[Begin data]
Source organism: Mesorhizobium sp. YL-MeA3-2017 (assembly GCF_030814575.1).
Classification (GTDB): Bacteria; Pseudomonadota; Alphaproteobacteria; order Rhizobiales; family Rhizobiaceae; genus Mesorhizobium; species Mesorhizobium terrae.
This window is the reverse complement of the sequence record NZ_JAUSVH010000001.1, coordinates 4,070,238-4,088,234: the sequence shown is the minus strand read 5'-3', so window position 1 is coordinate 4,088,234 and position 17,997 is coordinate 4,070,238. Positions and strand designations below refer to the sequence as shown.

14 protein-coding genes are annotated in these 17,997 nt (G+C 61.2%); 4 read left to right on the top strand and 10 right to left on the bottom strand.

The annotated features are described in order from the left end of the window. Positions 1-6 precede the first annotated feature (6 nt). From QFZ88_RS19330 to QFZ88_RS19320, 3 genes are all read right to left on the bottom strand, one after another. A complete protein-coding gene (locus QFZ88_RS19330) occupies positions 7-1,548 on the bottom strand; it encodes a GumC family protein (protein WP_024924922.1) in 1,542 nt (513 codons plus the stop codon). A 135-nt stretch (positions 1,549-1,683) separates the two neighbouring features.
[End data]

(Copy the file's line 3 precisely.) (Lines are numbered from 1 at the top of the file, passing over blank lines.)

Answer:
This window is the reverse complement of the sequence record NZ_JAUSVH010000001.1, coordinates 4,070,238-4,088,234: the sequence shown is the minus strand read 5'-3', so window position 1 is coordinate 4,088,234 and position 17,997 is coordinate 4,070,238. Positions and strand designations below refer to the sequence as shown.